November 13th, 1864

November 13th, 1864

Sherman and his staff continue on toward Atlanta.  They move south from Allatoona and passed through Acworth.  All but a few homes in Acworth were destroyed.  Major Connolly described it as “a heap of ruins”.  Many officers were unable to or perhaps unwilling to stop the destructive and plundering nature of the soldiers under their command.  As Sherman and his staff approached Marietta, they passed through some of the earthworks that had been abandoned during the summer.  As they traveled they were able to see large, black columns of smoke coming form Marietta.  General Kilpatrick and his cavalry were in the town.  Guards had been posted to prevent Arson and looting, but were not able to do so and some officers were greatly disturbed by the unauthorized burning of the town.  While in Marietta, Sherman reviewed General Kilpatrick’s command.  He rode past and reviewed 5000 cavalry and at the end he took up a position to watch as they all road past cheering their General.  The business district of the town around the square had been burned and destroyed.

 

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Much of Acworth was destroyed by the time Sherman made his way through and as the last trains passed through the tracks were rendered useless.
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The Marietta Square saw a great deal of action during the civil war.  As Sherman’s troops were preparing to leave, some of them began burning the town.  Only a few period buildings remain.
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Marietta has grown into a large suburb of Atlanta and is known for hosting special events on the town square.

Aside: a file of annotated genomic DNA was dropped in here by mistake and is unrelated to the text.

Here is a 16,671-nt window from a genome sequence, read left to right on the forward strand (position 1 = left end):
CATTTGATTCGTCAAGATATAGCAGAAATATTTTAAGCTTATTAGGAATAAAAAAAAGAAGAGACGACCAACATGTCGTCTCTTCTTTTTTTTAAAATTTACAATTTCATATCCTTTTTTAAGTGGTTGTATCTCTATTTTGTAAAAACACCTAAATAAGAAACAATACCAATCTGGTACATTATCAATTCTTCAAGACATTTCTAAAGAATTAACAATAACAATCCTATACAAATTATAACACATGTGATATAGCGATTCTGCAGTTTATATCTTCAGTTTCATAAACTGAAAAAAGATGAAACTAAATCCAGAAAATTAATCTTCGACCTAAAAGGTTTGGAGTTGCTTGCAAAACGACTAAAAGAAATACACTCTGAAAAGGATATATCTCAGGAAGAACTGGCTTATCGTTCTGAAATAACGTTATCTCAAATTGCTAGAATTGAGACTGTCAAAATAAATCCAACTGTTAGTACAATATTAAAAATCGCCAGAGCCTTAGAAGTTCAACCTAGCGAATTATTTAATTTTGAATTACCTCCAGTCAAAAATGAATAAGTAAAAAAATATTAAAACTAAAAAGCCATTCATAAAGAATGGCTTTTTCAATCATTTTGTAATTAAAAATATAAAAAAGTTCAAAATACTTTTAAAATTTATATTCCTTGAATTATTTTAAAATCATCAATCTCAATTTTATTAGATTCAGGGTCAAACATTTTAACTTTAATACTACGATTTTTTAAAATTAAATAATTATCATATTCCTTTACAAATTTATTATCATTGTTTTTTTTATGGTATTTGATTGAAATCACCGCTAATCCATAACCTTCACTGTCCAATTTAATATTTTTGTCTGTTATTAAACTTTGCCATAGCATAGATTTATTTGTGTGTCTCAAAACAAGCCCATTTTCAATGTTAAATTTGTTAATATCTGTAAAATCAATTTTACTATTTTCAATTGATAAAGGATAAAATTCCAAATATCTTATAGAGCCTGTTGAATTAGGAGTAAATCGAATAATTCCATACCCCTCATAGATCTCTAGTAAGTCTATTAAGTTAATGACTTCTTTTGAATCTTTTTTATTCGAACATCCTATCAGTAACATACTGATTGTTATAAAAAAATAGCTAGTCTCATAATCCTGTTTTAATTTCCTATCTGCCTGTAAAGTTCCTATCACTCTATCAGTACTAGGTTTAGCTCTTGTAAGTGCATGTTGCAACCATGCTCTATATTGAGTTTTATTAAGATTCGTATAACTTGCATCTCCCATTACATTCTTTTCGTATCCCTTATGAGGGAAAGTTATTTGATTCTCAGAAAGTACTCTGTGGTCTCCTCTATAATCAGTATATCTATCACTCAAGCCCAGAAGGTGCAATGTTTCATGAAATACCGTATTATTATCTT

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Suburbanites not soldiers now fill the streets as they shop at the Saturday morning Farmers Market.
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The Marietta Museum of History in the historic Kennesaw House, is one of the few surviving period structures in the downtown business district.  At one time it functioned as a hotel and several of Andrew’s Raiders stayed here before stealing a train.  During the later part of the war, it functioned as a hospital for soldiers of both sides.
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July 3rd, 1864

July 3rd, 1864:

General Sherman entered Marietta and established his headquarters in the Kennesaw House and ordered his forces to continue the pursuit of the Confederates and attempt to engage them no matter what the cost of men and material.  They must press their advantage while the Confederates are retreating.

The Kennesaw House saw many uses during the war.  Early in the war, Andrews and a few of conspirators, stayed here the night before they stole a train attempted to destroy the railroad that was supplying the Confederate Army.  It was also used as a hospital at one point as well as a Sherman’s Headquarters.  Now it is a museum well worth the visit.

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